• 3 Number of Colors
  • 4 Image Resolution
  • 5 General Tips for Choosing a Printer
  • 6 Wrapping Up

Best Printer Ranking

There are many models of photo printing devices, and it is quite difficult to choose the right model among them. We have compiled a ranking of the best printers based on customer ratings and reviews.

Epson L805

From 32000 ₽

Advanced color photo printer. Suitable for both home use and professional studio use. It has an inkjet piezoelectric image transmission system. The main functions of the model are borderless printing, photo printing, continuous ink supply system (CISS).

Canon MAXIFY GX6040

From 50 400 ₽

A full-featured device that is a printer, scanner, copier. The model can perform two-sided printing, has an LCD display and easily teaches and prints files from a smartphone. This is a great option for a small office or home use.


From 13000 ₽

Quality printer for professional or home use. It has high resolution black and white and color prints. First print out time is less than 15 seconds.

Canon PIXMA G3411

002 Budget printer model with inkjet technology. It has a maximum resolution and a fairly economical consumption of ink in cartridges. A feature of the model is the ability to print in the absence of ink in one of the cartridges. Takes bright and detailed pictures with good color reproduction.

Print technology

Despite the prevalence of laser printing, it is much more practical to use inkjet and sublimation photo printers. They convey color much better and cope with printing a picture faster. If you are a professional photographer, you should pay attention to thermal sublimation models, and inkjet printers are perfect for home use. Consider all technologies in more detail:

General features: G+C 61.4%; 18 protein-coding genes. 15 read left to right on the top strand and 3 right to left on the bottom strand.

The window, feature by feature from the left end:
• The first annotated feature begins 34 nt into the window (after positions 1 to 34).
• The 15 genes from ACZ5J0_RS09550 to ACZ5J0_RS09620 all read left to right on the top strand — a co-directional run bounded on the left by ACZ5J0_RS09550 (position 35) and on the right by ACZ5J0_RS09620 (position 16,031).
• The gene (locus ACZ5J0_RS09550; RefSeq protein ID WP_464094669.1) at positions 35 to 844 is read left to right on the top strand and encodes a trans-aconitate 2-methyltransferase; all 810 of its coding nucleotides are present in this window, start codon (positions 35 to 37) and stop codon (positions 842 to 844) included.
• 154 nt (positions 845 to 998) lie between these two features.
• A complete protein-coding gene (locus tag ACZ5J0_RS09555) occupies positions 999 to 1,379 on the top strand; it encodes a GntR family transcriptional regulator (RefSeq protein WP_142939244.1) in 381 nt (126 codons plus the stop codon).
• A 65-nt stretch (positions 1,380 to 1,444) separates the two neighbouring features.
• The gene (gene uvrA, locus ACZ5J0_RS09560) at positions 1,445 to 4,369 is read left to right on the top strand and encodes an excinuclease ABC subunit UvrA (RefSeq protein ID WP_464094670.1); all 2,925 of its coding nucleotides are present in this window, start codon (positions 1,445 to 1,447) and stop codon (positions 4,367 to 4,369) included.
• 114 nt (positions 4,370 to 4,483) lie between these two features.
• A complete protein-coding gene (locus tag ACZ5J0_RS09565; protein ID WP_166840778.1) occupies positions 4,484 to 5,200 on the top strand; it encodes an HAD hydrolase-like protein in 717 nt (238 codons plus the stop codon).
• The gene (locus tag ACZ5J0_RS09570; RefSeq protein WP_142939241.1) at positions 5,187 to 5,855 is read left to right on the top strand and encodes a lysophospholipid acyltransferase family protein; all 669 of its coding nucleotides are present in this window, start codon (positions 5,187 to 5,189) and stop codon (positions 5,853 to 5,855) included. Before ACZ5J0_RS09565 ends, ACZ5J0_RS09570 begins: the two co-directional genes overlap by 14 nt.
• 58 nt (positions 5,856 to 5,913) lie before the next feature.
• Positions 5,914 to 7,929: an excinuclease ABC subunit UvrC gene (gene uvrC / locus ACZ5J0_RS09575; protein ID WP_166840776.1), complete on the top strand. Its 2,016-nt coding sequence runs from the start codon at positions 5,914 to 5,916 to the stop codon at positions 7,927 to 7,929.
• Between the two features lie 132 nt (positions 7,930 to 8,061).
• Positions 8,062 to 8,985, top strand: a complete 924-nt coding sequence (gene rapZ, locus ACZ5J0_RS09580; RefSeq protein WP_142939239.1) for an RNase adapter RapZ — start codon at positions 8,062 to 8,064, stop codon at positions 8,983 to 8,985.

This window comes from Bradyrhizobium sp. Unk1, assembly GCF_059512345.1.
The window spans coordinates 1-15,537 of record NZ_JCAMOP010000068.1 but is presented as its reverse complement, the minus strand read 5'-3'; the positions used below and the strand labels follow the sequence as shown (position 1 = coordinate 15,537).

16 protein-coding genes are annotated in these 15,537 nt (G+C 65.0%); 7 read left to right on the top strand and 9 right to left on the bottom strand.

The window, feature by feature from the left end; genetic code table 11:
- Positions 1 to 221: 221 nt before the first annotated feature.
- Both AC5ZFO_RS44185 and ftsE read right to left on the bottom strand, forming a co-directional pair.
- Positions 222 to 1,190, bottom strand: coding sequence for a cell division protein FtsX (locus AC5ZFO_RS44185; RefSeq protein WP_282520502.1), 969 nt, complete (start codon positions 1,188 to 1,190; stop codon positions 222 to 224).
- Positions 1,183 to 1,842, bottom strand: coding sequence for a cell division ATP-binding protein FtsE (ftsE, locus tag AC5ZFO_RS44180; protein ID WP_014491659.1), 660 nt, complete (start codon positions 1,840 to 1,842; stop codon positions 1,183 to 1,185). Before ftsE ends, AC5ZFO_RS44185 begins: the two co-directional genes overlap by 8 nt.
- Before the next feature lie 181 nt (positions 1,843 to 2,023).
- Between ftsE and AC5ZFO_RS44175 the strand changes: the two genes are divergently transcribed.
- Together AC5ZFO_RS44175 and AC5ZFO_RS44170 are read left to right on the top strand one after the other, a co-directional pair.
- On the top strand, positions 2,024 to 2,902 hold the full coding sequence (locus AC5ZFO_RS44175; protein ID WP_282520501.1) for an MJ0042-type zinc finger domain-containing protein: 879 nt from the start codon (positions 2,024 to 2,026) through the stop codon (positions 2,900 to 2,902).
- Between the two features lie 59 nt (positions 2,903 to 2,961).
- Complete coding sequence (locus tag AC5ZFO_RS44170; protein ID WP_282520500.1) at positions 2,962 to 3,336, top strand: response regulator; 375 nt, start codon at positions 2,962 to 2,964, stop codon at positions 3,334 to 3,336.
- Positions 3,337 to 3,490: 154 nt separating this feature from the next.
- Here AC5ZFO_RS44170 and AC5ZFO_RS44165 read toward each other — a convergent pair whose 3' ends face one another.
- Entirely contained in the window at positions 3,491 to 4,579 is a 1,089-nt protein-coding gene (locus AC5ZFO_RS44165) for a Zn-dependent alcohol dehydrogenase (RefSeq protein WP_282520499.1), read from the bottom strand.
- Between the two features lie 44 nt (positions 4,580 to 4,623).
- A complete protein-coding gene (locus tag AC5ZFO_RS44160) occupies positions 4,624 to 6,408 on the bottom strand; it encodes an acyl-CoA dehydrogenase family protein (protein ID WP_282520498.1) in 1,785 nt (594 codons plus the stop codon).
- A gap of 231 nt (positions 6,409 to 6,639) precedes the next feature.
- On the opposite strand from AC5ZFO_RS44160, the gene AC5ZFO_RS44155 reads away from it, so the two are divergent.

The print quality of laser printers is not as good as other types of printers. The exception is perhaps full-fledged professional photo labs, which cost much more than conventional printers. An electrical charge attracts paint of a certain color and then applies it to paper. Further, the future photo heats up, and the paint solidifies completely. The main disadvantage of laser printers is the high cost of consumables and the poor quality of the output material (depending on the characteristics of the model). But such devices can produce up to 30 sheets per minute.

Classic inkjet printers

Inkjet printers work on the same principle as conventional dot matrix printers. The drawing is transferred to paper using many small dots. A special head applies liquid ink from removable cartridges to the surface. For printing photographs, it is better to use pigment inks, since water and alcohol are quickly washed out. The speed of issuing photos depends on the specific model of the device, it is definitely higher than that of laser and matrix devices. However, inkjet devices are more expensive than conventional ones.


Sublimation technology is considered the newest and most advanced. They use special film cartridges as ink. They contain several layers of concentrated dye in all required colors. During heat treatment, the ink evaporates and is transferred to photographic paper. This is the main advantage of printers – full-fledged mixing of shades and the most natural color gamut.